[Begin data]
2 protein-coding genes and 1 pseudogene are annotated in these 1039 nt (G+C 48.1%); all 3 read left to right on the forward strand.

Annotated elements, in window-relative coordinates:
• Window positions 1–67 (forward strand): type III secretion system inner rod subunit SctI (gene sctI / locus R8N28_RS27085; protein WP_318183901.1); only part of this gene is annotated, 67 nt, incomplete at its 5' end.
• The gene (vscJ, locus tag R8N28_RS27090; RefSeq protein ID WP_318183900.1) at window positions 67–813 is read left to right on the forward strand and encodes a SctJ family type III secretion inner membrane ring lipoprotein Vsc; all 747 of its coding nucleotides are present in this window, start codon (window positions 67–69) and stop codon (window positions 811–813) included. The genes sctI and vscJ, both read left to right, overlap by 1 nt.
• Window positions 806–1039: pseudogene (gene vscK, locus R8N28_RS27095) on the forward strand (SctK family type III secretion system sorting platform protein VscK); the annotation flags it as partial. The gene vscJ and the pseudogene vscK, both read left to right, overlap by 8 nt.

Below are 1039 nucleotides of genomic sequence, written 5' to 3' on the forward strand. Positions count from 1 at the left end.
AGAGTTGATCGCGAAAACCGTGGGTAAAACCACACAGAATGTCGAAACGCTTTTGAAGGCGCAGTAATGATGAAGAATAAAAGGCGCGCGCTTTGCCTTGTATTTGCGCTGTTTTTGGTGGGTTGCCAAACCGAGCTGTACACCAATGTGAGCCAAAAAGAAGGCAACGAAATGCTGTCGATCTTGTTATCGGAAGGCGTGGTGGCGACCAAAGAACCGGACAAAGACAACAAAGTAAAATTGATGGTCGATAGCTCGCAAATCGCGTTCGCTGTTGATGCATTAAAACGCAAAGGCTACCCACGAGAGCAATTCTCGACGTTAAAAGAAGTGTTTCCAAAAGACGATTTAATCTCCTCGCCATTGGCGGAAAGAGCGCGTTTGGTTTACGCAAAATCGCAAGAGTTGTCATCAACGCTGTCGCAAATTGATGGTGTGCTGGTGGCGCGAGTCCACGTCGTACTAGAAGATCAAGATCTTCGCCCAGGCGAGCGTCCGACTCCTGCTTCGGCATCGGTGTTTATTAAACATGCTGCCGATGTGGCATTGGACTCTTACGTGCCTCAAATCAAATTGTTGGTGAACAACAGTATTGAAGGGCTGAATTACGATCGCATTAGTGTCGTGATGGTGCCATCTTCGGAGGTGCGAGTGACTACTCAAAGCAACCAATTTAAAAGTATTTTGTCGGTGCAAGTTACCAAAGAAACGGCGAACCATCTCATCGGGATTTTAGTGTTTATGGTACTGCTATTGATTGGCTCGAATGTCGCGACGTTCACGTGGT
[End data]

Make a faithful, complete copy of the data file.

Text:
2 protein-coding genes and 1 pseudogene are annotated in these 1039 nt (G+C 48.1%); all 3 read left to right on the forward strand.

Annotated elements, in window-relative coordinates:
• Window positions 1–67 (forward strand): type III secretion system inner rod subunit SctI (gene sctI / locus R8N28_RS27085; protein WP_318183901.1); only part of this gene is annotated, 67 nt, incomplete at its 5' end.
• The gene (vscJ, locus tag R8N28_RS27090; RefSeq protein ID WP_318183900.1) at window positions 67–813 is read left to right on the forward strand and encodes a SctJ family type III secretion inner membrane ring lipoprotein Vsc; all 747 of its coding nucleotides are present in this window, start codon (window positions 67–69) and stop codon (window positions 811–813) included. The genes sctI and vscJ, both read left to right, overlap by 1 nt.
• Window positions 806–1039: pseudogene (gene vscK, locus R8N28_RS27095) on the forward strand (SctK family type III secretion system sorting platform protein VscK); the annotation flags it as partial. The gene vscJ and the pseudogene vscK, both read left to right, overlap by 8 nt.

Below are 1039 nucleotides of genomic sequence, written 5' to 3' on the forward strand. Positions count from 1 at the left end.
AGAGTTGATCGCGAAAACCGTGGGTAAAACCACACAGAATGTCGAAACGCTTTTGAAGGCGCAGTAATGATGAAGAATAAAAGGCGCGCGCTTTGCCTTGTATTTGCGCTGTTTTTGGTGGGTTGCCAAACCGAGCTGTACACCAATGTGAGCCAAAAAGAAGGCAACGAAATGCTGTCGATCTTGTTATCGGAAGGCGTGGTGGCGACCAAAGAACCGGACAAAGACAACAAAGTAAAATTGATGGTCGATAGCTCGCAAATCGCGTTCGCTGTTGATGCATTAAAACGCAAAGGCTACCCACGAGAGCAATTCTCGACGTTAAAAGAAGTGTTTCCAAAAGACGATTTAATCTCCTCGCCATTGGCGGAAAGAGCGCGTTTGGTTTACGCAAAATCGCAAGAGTTGTCATCAACGCTGTCGCAAATTGATGGTGTGCTGGTGGCGCGAGTCCACGTCGTACTAGAAGATCAAGATCTTCGCCCAGGCGAGCGTCCGACTCCTGCTTCGGCATCGGTGTTTATTAAACATGCTGCCGATGTGGCATTGGACTCTTACGTGCCTCAAATCAAATTGTTGGTGAACAACAGTATTGAAGGGCTGAATTACGATCGCATTAGTGTCGTGATGGTGCCATCTTCGGAGGTGCGAGTGACTACTCAAAGCAACCAATTTAAAAGTATTTTGTCGGTGCAAGTTACCAAAGAAACGGCGAACCATCTCATCGGGATTTTAGTGTTTATGGTACTGCTATTGATTGGCTCGAATGTCGCGACGTTCACGTGGT